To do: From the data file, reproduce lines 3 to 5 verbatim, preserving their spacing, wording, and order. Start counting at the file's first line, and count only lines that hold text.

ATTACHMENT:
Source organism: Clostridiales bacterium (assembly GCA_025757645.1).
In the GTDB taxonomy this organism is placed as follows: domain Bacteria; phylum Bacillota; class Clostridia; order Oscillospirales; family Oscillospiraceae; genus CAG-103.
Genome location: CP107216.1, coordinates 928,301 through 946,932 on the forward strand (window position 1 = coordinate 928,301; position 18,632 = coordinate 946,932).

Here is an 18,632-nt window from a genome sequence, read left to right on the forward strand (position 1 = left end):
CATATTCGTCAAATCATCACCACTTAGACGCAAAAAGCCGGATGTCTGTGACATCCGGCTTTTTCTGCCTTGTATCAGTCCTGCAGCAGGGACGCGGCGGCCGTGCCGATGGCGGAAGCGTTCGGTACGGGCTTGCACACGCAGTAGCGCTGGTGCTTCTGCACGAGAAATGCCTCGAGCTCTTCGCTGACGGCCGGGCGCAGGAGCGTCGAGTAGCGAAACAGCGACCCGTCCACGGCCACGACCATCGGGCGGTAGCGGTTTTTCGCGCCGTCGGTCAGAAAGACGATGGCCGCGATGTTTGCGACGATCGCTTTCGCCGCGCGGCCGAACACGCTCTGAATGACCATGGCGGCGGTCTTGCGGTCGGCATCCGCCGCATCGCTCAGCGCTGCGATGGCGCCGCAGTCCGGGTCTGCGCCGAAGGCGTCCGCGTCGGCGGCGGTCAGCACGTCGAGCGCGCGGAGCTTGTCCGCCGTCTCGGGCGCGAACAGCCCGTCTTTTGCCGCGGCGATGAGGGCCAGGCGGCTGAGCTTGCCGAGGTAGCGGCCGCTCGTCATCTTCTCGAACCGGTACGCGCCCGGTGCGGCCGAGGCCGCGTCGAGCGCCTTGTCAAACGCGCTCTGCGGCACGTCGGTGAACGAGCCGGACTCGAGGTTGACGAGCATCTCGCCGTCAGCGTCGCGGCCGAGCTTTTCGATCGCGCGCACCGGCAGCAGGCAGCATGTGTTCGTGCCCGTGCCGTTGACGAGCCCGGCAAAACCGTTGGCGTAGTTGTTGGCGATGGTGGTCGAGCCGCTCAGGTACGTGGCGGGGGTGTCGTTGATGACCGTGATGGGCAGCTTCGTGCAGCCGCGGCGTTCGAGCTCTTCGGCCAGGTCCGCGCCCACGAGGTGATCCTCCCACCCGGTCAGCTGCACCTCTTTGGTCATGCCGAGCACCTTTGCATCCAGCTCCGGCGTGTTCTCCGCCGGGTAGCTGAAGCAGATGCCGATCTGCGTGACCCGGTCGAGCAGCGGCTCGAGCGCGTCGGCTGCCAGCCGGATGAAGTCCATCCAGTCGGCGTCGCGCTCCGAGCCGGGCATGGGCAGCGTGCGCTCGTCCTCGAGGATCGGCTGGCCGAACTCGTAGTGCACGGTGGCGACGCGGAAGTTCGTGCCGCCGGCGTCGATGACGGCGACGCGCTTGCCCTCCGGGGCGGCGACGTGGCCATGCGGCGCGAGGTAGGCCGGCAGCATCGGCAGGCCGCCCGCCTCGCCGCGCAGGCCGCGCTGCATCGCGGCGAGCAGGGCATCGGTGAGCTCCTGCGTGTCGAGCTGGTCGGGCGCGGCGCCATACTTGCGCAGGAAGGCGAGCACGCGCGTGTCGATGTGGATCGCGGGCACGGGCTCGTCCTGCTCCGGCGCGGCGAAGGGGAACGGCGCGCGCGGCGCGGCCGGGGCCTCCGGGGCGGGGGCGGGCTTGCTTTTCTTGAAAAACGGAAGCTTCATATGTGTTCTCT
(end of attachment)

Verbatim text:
Genome location: CP107216.1, coordinates 928,301 through 946,932 on the forward strand (window position 1 = coordinate 928,301; position 18,632 = coordinate 946,932).

Here is an 18,632-nt window from a genome sequence, read left to right on the forward strand (position 1 = left end):
CATATTCGTCAAATCATCACCACTTAGACGCAAAAAGCCGGATGTCTGTGACATCCGGCTTTTTCTGCCTTGTATCAGTCCTGCAGCAGGGACGCGGCGGCCGTGCCGATGGCGGAAGCGTTCGGTACGGGCTTGCACACGCAGTAGCGCTGGTGCTTCTGCACGAGAAATGCCTCGAGCTCTTCGCTGACGGCCGGGCGCAGGAGCGTCGAGTAGCGAAACAGCGACCCGTCCACGGCCACGACCATCGGGCGGTAGCGGTTTTTCGCGCCGTCGGTCAGAAAGACGATGGCCGCGATGTTTGCGACGATCGCTTTCGCCGCGCGGCCGAACACGCTCTGAATGACCATGGCGGCGGTCTTGCGGTCGGCATCCGCCGCATCGCTCAGCGCTGCGATGGCGCCGCAGTCCGGGTCTGCGCCGAAGGCGTCCGCGTCGGCGGCGGTCAGCACGTCGAGCGCGCGGAGCTTGTCCGCCGTCTCGGGCGCGAACAGCCCGTCTTTTGCCGCGGCGATGAGGGCCAGGCGGCTGAGCTTGCCGAGGTAGCGGCCGCTCGTCATCTTCTCGAACCGGTACGCGCCCGGTGCGGCCGAGGCCGCGTCGAGCGCCTTGTCAAACGCGCTCTGCGGCACGTCGGTGAACGAGCCGGACTCGAGGTTGACGAGCATCTCGCCGTCAGCGTCGCGGCCGAGCTTTTCGATCGCGCGCACCGGCAGCAGGCAGCATGTGTTCGTGCCCGTGCCGTTGACGAGCCCGGCAAAACCGTTGGCGTAGTTGTTGGCGATGGTGGTCGAGCCGCTCAGGTACGTGGCGGGGGTGTCGTTGATGACCGTGATGGGCAGCTTCGTGCAGCCGCGGCGTTCGAGCTCTTCGGCCAGGTCCGCGCCCACGAGGTGATCCTCCCACCCGGTCAGCTGCACCTCTTTGGTCATGCCGAGCACCTTTGCATCCAGCTCCGGCGTGTTCTCCGCCGGGTAGCTGAAGCAGATGCCGATCTGCGTGACCCGGTCGAGCAGCGGCTCGAGCGCGTCGGCTGCCAGCCGGATGAAGTCCATCCAGTCGGCGTCGCGCTCCGAGCCGGGCATGGGCAGCGTGCGCTCGTCCTCGAGGATCGGCTGGCCGAACTCGTAGTGCACGGTGGCGACGCGGAAGTTCGTGCCGCCGGCGTCGATGACGGCGACGCGCTTGCCCTCCGGGGCGGCGACGTGGCCATGCGGCGCGAGGTAGGCCGGCAGCATCGGCAGGCCGCCCGCCTCGCCGCGCAGGCCGCGCTGCATCGCGGCGAGCAGGGCATCGGTGAGCTCCTGCGTGTCGAGCTGGTCGGGCGCGGCGCCATACTTGCGCAGGAAGGCGAGCACGCGCGTGTCGATGTGGATCGCGGGCACGGGCTCGTCCTGCTCCGGCGCGGCGAAGGGGAACGGCGCGCGCGGCGCGGCCGGGGCCTCCGGGGCGGGGGCGGGCTTGCTTTTCTTGAAAAACGGAAGCTTCATATGTGTTCTCT